After the season, Flyers general manager Chuck Fletcher broached an important point about the disappointing 2018-19 season — the Flyers didn’t possess the puck long enough on the offensive end. Pared into the most simplistic terms: If the puck is not in the opposition's offensive zone, opposing teams can’t come close to the 280 goals scored against the Flyers eight goalies last year.

“One of the things that we’re trying to incorporate here is playing that north-south game, not only with the puck, but to check,” Vigneault said. “The quicker you can check, and the better that you’re at it, the quicker you get the puck back and go and have fun at the other end in trying to score some goals.

“These are all little things about playing with the puck and without the puck that we’re trying to incorporate with our team and our team mentality. I think we’re going to get there. We just have to keep on working at it as a daily process and get better at it.”

Vigneault also brings a measure of NHL experience in keeping players accountable. You get the sense that behind closed doors — and even in front of closed doors — Vigneault isn’t afraid to let his players know he's displeased.

“As coaches, you have to tell players what they need to do,” Vigneault said. “That’s what I’m going to do and that’s what my staff is going to do. I [got to] know some of these players at the World Championships, and that was a help, but it was only a month and that was about Team Canada.”

Patrick Sharp, one of NBC’s NHL studio analysts, likes the Flyers’ chances of making the playoffs this year. Sharp, a former third-round draft pick of the Flyers and 2011 Stanley Cup champion with the Chicago Blackhawks team that beat the Flyers, says the Metropolitan Division goes through Alex Ovechkin and the Washington Capitals.

But after that, No. 2 in the Metropolitan Division is up for grabs — and the Flyers have as good a shot as anyone.

“I’m excited to see how the Flyers play this year,” Sharp said. “I know that they’re on the right track, but I don’t know if patience is the right word that you like to preach to the fanbase there. I know the expectations are high. With Carter Hart, who’s only going to get better the more games he plays, and Kevin Hayes coming over, I like Niskanen as a veteran defenseman and right-handed shot. He’ll settle guys down back there.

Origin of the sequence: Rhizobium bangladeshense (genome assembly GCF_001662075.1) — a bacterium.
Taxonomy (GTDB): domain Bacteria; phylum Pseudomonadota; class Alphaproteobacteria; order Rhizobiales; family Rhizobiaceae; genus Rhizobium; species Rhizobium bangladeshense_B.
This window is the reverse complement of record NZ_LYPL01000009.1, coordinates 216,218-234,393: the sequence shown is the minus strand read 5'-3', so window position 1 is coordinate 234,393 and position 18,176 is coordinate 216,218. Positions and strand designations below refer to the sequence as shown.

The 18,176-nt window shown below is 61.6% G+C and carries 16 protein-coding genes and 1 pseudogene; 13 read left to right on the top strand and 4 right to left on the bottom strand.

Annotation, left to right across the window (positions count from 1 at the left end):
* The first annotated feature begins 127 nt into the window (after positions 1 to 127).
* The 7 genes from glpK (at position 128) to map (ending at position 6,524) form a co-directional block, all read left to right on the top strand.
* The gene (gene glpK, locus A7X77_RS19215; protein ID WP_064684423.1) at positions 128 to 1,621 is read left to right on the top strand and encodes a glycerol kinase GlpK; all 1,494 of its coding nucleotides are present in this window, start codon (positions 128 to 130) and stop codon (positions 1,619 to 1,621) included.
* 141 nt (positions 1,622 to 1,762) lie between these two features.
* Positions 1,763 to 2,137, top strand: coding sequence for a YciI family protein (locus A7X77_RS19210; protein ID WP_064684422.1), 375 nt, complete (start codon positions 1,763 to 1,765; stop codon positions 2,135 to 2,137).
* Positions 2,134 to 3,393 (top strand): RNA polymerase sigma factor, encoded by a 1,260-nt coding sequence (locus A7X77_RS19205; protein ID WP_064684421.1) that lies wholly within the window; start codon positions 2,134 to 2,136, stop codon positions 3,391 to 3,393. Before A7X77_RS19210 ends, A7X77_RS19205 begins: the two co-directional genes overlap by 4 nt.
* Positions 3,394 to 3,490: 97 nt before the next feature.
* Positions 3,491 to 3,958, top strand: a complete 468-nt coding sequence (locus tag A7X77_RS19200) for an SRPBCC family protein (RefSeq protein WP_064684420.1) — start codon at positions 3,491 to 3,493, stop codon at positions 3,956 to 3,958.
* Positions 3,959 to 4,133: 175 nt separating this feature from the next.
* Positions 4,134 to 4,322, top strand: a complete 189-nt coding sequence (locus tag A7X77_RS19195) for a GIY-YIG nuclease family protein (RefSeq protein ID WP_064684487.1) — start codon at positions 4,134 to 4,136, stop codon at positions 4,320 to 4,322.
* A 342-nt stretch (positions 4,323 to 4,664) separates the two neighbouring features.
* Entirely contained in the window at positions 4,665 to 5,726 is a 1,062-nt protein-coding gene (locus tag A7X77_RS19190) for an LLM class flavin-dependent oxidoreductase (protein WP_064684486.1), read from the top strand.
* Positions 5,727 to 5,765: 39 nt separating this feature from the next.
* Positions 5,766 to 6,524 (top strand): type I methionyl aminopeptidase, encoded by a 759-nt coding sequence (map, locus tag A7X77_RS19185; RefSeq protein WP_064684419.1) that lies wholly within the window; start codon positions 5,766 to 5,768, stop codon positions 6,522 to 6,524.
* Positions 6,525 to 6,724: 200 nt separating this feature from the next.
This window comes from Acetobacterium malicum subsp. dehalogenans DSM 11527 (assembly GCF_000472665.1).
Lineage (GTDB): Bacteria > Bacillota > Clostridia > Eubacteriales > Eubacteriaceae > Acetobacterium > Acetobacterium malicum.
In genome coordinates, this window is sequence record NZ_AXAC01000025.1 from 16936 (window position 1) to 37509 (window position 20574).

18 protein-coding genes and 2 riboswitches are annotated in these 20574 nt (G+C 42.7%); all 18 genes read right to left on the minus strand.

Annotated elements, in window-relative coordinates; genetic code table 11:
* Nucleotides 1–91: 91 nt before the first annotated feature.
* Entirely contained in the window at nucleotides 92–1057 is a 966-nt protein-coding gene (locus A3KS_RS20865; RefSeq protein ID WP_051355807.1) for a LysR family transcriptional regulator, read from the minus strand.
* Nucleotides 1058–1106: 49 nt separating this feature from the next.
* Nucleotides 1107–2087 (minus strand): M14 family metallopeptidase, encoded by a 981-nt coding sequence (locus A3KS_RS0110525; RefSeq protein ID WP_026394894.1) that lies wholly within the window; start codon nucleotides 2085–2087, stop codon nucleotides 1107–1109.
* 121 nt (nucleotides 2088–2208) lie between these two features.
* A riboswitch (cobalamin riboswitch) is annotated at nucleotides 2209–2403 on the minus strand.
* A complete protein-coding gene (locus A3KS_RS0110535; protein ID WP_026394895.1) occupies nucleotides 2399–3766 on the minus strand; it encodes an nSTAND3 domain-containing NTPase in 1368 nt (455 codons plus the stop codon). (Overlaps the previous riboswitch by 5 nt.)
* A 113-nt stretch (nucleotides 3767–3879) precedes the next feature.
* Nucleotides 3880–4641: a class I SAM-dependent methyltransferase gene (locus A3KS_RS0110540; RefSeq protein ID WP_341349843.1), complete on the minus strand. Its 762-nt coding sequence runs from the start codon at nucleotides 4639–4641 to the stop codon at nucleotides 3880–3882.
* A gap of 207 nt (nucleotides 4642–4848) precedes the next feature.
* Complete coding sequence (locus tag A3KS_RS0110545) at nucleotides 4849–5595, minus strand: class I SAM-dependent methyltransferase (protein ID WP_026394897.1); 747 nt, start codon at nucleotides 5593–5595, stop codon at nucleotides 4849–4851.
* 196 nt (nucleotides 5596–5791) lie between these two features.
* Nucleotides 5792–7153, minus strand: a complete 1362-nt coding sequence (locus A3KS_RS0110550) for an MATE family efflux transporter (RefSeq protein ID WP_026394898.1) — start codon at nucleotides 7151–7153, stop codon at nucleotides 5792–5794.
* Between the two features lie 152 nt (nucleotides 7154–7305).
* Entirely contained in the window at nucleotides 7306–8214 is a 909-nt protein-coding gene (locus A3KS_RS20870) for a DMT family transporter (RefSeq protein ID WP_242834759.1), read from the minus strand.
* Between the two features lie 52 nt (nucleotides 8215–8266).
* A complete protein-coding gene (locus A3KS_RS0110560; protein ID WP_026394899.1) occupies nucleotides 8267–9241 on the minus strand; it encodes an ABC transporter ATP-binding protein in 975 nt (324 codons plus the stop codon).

“I like the makeup of the Flyers. But there are questions.”

Sharp said Vigneault will calm the Flyers and merits immediate respect from the veterans. Sharp equates the Flyers to the young Blackhawks team he joined in 2008, led by the core group of Jonathan Toews, Patrick Kane and new acquisition defenseman Brian Campbell. Once future Hall of Fame coach Joel Quenneville took over, that budding team found its leader.

“There is a lot of talent on the Flyers and who better to lead them than ‘AV,’ so it’s only a matter of time before the Flyers figure it out,” Sharp said. “One thing I’m also excited about is Shayne Gostisbehere. I know he had a down season last year. He was heavy in the minus (minus-20). But he and Braun are two right-handed shots that will be in a better spot on the fifth and sixth line. Those are things to think about.

“It’s slotting players in the right position and the right matchups, and I’m sure Vigneault will do that. And with Carter Hart, he jumped up on my radar with the junior national team. I know everyone has high expectations, but I would preach patience because there is still a lot to learn. Overall, I can see the Flyers as a playoff team. After Washington, there are question marks everywhere with everyone else.

“I think it’s important that the Flyers have a good start. Everyone has to realize that the playoffs are the goal and they trust their leader in Alain Vigneault.”